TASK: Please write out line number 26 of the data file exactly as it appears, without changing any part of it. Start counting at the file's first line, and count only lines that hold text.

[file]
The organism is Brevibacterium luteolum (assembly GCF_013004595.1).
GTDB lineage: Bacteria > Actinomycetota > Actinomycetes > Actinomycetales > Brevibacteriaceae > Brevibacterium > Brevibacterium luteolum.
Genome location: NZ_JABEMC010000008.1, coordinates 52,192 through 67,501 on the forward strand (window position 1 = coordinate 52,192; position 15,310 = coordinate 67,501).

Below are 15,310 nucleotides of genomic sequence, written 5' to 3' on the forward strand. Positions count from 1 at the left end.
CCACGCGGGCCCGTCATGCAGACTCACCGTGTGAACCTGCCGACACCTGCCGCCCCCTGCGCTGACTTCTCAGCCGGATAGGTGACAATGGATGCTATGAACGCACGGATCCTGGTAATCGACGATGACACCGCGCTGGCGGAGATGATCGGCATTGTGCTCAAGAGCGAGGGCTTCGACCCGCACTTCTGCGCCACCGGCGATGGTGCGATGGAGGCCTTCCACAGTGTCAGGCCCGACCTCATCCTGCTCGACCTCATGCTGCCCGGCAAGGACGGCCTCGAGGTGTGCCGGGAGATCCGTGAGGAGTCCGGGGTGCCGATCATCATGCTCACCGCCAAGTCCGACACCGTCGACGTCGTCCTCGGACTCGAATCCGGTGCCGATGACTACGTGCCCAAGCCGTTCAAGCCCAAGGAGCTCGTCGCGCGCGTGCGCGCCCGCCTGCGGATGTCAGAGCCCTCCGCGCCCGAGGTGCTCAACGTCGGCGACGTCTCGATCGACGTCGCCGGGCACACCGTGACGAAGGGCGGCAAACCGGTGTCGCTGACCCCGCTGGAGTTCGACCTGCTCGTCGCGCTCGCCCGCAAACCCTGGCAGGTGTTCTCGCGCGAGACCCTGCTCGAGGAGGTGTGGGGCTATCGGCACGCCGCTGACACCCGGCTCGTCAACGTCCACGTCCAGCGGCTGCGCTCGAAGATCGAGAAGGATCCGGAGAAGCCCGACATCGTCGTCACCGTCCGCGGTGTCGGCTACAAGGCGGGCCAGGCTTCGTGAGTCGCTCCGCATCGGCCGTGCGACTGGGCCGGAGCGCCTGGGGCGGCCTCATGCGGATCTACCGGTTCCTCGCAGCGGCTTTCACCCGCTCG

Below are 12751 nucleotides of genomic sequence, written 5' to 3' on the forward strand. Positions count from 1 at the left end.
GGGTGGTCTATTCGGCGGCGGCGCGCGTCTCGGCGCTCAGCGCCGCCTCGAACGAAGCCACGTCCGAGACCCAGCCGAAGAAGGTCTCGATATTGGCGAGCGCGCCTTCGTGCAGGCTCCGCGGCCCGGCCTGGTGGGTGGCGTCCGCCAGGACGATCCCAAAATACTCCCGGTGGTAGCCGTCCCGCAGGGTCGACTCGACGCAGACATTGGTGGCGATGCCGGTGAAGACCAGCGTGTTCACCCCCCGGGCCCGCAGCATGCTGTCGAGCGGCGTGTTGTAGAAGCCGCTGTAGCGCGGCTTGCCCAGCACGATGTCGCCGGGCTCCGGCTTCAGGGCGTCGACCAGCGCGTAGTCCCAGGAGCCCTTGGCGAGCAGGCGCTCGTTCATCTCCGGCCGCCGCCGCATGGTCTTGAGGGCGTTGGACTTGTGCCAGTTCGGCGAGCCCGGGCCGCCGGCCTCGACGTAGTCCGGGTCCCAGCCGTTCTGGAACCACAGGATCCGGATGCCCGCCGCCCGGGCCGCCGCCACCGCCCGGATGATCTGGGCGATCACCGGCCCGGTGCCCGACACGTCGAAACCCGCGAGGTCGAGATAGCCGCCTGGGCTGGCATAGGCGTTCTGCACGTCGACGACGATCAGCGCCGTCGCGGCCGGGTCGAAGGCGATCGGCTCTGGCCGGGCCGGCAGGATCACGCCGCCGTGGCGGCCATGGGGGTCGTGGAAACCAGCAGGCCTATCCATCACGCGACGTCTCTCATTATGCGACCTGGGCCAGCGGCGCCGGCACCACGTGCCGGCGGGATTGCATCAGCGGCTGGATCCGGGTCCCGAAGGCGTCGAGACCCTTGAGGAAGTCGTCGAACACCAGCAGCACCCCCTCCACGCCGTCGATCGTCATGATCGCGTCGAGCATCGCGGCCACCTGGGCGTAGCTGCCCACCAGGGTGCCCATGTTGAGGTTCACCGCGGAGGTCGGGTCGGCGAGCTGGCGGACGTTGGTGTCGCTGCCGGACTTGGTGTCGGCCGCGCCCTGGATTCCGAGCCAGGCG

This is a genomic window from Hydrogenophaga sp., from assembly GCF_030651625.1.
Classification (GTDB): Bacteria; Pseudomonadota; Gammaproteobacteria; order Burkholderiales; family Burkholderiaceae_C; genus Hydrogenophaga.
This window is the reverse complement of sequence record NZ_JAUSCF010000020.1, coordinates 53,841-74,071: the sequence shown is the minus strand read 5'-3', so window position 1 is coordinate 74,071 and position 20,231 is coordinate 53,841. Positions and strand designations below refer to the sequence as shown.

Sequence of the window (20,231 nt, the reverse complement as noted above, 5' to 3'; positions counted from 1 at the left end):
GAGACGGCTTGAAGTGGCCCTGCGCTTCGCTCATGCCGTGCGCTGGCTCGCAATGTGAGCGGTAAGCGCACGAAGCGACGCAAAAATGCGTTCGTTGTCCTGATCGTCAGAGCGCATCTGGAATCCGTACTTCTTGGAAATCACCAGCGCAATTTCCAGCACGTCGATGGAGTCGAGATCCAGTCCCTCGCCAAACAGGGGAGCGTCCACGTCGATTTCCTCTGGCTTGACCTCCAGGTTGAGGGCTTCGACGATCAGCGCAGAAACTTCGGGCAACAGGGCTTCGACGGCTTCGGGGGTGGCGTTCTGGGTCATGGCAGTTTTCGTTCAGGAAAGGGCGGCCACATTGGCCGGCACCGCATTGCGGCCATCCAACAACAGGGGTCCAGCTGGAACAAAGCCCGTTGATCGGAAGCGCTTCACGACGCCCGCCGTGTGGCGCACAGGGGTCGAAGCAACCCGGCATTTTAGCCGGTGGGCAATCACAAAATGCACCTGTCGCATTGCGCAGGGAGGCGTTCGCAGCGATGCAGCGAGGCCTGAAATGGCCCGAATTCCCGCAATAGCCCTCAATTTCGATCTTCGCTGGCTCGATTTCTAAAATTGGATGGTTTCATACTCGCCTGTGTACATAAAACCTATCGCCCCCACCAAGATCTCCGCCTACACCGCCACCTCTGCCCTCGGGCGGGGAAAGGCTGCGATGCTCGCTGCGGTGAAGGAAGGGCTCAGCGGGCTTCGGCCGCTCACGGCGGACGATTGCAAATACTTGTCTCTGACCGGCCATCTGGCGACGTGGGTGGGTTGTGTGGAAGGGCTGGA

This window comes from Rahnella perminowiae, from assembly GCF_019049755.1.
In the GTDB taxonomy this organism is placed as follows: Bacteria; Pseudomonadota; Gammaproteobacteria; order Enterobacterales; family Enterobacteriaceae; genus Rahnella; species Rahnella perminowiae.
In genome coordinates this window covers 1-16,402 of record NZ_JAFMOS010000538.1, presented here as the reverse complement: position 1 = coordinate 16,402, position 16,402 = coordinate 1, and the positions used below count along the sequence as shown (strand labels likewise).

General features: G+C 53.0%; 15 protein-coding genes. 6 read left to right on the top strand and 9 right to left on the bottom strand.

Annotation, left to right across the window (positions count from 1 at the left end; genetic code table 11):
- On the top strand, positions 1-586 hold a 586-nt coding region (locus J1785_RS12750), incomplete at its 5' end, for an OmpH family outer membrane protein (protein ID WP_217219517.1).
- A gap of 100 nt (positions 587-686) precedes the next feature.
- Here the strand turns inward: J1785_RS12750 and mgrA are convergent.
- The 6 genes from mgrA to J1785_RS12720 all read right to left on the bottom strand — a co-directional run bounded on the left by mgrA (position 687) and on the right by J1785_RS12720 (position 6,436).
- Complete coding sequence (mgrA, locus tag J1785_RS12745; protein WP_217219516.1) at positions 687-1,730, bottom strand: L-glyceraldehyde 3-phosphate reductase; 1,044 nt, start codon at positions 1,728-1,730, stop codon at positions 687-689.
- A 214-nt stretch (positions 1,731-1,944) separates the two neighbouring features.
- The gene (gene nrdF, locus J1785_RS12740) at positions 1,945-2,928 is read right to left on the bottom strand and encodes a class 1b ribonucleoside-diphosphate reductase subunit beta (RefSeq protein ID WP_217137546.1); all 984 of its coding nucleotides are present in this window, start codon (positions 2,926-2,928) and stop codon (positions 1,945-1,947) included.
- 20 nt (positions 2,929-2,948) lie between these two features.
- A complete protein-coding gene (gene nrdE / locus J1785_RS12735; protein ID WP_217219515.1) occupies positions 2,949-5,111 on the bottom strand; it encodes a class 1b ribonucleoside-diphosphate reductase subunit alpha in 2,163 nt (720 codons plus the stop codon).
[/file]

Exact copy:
- A complete protein-coding gene (gene nrdE / locus J1785_RS12735; protein ID WP_217219515.1) occupies positions 2,949-5,111 on the bottom strand; it encodes a class 1b ribonucleoside-diphosphate reductase subunit alpha in 2,163 nt (720 codons plus the stop codon).